But that only pushes grief into the shadows of our heart; it only leaves our hearts restricted.
Sit with your grief and discover that you know more than you know, including where to take your next step. Grief, especially, is wisdom that guides the way toward healing.
Thursday, October 9, 2014
People usually only come to this frontier when they have had a terrible loss in their life or they've been fired or some other trauma breaks open their story. Then they can't tell that story anymore... they hit present reality with such impact that they break apart on contact with the true circumstance."
They hit present reality with such impact that they break apart on contact. Sound like you? It sure as hell sounds like me.
I hit the reality of my husband's cheating with such impact that I shattered.
And it's hard, when you're shattered, to recognize that this breaking apart might, one day, be exactly what you needed. It's damn near impossible to understand that it's only when trauma has broken open your story that you're able to write a new chapter.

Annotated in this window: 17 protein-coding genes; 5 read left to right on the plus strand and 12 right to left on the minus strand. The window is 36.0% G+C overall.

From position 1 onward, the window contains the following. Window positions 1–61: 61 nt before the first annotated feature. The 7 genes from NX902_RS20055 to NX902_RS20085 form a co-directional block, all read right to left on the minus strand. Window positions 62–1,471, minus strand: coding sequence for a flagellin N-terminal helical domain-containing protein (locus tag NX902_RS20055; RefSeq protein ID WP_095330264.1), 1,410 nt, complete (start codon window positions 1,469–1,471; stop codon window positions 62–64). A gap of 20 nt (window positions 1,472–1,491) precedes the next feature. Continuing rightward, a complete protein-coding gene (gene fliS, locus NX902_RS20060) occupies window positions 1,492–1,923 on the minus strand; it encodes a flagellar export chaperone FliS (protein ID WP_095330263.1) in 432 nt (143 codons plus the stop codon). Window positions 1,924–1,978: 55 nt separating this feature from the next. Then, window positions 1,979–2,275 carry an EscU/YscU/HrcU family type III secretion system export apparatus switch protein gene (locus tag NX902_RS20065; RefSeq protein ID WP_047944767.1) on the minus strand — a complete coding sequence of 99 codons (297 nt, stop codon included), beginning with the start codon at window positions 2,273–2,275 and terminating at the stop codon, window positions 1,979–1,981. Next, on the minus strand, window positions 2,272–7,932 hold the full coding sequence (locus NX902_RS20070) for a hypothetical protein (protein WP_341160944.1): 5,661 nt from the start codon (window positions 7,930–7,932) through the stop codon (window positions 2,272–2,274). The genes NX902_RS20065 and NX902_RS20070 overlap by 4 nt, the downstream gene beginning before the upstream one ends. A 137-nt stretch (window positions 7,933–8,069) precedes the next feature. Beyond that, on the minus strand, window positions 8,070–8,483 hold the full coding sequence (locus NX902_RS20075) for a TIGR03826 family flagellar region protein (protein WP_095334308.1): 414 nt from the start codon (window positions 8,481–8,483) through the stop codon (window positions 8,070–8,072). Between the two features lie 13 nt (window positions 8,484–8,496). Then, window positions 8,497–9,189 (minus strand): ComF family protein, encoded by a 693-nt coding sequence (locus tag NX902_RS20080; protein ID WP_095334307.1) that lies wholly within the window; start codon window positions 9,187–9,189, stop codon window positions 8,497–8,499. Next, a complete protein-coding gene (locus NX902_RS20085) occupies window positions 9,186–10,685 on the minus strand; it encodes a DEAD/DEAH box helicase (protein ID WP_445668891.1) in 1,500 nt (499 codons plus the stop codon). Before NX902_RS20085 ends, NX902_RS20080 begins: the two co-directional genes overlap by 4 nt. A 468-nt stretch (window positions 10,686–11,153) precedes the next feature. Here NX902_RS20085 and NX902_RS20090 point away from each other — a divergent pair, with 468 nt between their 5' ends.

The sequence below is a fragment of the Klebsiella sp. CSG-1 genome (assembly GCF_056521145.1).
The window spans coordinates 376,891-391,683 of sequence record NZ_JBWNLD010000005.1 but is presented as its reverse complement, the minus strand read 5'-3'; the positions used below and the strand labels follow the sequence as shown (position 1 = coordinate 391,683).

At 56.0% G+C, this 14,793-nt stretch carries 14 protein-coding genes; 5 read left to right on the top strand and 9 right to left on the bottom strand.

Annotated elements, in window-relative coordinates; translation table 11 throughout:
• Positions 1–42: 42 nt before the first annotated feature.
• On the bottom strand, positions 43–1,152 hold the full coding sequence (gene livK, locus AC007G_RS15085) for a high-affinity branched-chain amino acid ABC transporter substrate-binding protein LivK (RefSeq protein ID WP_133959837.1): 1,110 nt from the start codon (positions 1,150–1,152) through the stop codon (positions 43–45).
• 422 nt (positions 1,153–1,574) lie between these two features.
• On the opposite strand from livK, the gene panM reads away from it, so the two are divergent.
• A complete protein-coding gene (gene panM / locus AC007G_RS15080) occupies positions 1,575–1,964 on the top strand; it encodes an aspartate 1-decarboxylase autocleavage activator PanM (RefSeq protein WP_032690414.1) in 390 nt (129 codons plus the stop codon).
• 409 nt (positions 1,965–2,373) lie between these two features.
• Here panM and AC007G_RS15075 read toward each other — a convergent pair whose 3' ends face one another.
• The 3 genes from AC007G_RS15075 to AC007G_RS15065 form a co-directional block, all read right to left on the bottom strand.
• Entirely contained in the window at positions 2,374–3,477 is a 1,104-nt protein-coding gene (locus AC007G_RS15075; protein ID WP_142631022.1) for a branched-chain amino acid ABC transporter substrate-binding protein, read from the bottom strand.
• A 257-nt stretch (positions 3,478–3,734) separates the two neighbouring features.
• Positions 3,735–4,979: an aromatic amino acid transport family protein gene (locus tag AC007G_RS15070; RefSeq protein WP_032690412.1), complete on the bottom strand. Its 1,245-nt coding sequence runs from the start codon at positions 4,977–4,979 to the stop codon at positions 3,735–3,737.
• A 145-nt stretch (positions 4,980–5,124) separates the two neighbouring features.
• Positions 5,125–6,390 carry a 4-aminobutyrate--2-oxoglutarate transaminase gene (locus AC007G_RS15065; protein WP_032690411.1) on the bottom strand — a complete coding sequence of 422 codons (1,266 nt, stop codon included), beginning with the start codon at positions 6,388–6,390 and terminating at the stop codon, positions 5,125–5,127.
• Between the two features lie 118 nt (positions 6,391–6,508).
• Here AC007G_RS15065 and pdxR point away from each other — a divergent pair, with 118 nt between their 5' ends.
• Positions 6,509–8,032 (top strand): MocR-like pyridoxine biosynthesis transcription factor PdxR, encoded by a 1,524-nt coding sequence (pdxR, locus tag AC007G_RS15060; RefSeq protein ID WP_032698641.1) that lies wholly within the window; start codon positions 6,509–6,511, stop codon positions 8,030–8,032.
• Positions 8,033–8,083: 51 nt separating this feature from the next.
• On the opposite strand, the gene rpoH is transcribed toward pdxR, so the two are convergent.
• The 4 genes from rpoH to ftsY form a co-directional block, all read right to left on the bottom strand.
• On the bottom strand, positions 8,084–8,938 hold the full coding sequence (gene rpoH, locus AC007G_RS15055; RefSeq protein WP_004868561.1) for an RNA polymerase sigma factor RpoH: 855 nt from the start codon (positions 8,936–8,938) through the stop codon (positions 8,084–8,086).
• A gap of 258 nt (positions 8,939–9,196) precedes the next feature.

From my stop farther down the road, however, I can see that my husband's cheating – the trauma from that betrayal – meant that I couldn't keep telling myself the story I had been. It meant that, once I was able to pull myself back together, I had to admit that my story wasn't entirely based on fact. It was up to me to begin writing my own rather than let others dictate it to me.
Until then, my story had gone something like this:
I married a wonderful, principled man who adored me. We had three wonderful healthy children. Life was good, better than I expected or, frankly, deserved. The end.What I tended to ignore because it didn't fit with the storyline I wanted desperately to believe was that it disappointed me when he wasn't able to acknowledge the casual cruelty of his family towards me.
It hurt me when I felt emotionally abandoned after the birth of our first child.
I felt invisible when I would express fairly mundane needs (please walk the dogs in the morning, please have breakfast with me instead of sleeping in...) and he wouldn't. (His modus operandi, which he'd used for years with his own family, was to agree to whatever they wanted and then do what HE wanted. I, a firm believer in taking people at their word, took years to see what he was doing. Which might mean I'm either a) a hopeless optimist or b) kinda stupid.)
And it was confusing to me when, sometimes, I felt like a blow-up doll during sex. As if I – a fully present human me – wasn't supposed to be there, and certainly wasn't supposed to have my own needs.